Victoria appeals for reforms to Australian skilled migration

The state Government of Victoria is lobbying the Federal Government to introduce significant reforms to skilled migration programs in order to give local tech companies better access to global tech talent.

Victorian Treasurer Tim Pallas has written to the federal Treasurer Josh Frydenberg and Population Minister Alan Tudge calling for reforms to skilled migration visa policies in order to address a growing skills gap in the state and around Australia.

Pallas says that tech companies across Australia have been struggling to combat the growing skills gap, with many forced to look overseas for specific roles. Earlier this month, the federal government made a trial visa program which aims to help tech companies attract skilled overseas workers permanent.

The Global Talent-Employer Sponsored program offers fast-tracked visas for up to four years for skilled tech roles, with a permanent residency pathway.

However, there are still a number of issues with the scheme, including the high costs for start-up businesses and a requirement to advertise for the position locally for several months.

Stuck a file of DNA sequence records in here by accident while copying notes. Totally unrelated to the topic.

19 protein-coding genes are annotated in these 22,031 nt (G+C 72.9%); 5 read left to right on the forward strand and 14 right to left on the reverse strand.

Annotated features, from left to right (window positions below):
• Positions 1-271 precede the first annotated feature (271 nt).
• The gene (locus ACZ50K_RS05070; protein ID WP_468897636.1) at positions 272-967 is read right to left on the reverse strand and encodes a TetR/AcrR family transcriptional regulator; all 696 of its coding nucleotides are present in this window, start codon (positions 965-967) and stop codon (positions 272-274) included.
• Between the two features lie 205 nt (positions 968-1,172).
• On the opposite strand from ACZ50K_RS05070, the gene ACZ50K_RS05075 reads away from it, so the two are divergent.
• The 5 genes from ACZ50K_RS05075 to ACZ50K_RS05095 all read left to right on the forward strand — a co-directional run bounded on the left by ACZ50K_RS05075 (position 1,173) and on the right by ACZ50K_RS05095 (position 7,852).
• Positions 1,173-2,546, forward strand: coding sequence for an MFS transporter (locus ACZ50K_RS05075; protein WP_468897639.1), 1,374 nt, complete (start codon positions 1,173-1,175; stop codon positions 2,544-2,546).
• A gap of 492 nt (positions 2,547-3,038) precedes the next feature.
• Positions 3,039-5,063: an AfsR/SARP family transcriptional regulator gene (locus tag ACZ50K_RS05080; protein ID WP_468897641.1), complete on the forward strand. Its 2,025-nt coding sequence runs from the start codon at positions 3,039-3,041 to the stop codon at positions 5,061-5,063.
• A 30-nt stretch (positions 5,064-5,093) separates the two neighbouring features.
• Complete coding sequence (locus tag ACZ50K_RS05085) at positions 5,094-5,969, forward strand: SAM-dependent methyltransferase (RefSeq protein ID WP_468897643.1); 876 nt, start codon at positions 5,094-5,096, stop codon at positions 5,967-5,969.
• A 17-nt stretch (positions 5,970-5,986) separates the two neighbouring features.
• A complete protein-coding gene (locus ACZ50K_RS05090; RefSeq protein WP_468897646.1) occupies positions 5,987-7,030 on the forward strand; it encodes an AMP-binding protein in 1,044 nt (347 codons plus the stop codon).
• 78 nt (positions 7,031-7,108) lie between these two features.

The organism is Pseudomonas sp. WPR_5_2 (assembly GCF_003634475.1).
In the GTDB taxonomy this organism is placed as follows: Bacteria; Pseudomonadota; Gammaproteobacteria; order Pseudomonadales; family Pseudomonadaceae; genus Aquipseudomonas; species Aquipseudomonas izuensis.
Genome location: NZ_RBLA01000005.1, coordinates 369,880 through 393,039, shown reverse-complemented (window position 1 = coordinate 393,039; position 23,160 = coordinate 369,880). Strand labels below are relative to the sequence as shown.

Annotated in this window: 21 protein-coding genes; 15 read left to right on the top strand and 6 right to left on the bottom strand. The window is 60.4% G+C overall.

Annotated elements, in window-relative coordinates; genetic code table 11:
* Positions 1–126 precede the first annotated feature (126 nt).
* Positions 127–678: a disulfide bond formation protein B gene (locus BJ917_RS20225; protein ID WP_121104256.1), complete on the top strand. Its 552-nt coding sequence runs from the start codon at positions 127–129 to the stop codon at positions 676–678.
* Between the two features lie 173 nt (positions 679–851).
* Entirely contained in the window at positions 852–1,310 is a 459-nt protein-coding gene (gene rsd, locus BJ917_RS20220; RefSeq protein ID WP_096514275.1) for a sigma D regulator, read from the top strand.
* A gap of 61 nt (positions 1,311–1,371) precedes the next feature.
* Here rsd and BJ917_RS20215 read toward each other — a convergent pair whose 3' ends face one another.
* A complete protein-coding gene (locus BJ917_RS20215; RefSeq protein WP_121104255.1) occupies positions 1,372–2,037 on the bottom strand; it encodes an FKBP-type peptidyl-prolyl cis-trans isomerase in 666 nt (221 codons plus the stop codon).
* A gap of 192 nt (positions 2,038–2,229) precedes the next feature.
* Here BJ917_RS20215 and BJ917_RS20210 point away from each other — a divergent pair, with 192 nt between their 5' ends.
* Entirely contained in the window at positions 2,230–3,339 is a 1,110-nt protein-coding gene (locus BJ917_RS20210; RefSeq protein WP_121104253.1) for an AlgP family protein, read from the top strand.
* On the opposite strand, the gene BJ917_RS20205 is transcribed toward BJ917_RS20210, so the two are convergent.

The federal government also recently launched a fast-tracked migration stream for highly-skilled global talent, which will see Austrade actively trying to attract overseas workers to Australia.

But the Victorian government wants the federal government to do more to help local companies compete for global talent.

“If we want Victoria to grow, then it is vital we have the skilled workforce to match. The most innovative local businesses and multinationals are doing what they can to recruit and develop talent locally, but when it comes to bringing in additional skilled workers, they say the visa process is time-consuming and expensive,” Mr Pallas told

“We look forward to working with the federal government on how we can better fix skill shortages, including re-introducing the option for states to request expedited visa processing for major projects.”

The Victorian government also wants a visa and skilled migration working group to be established as part of the federal Treasurer’s Population Forum.

The Forum, which met for the first time in February this year, involves all levels of government discussing how to ‘better plan for Australia’s changing population.’

Article published 28th August 2019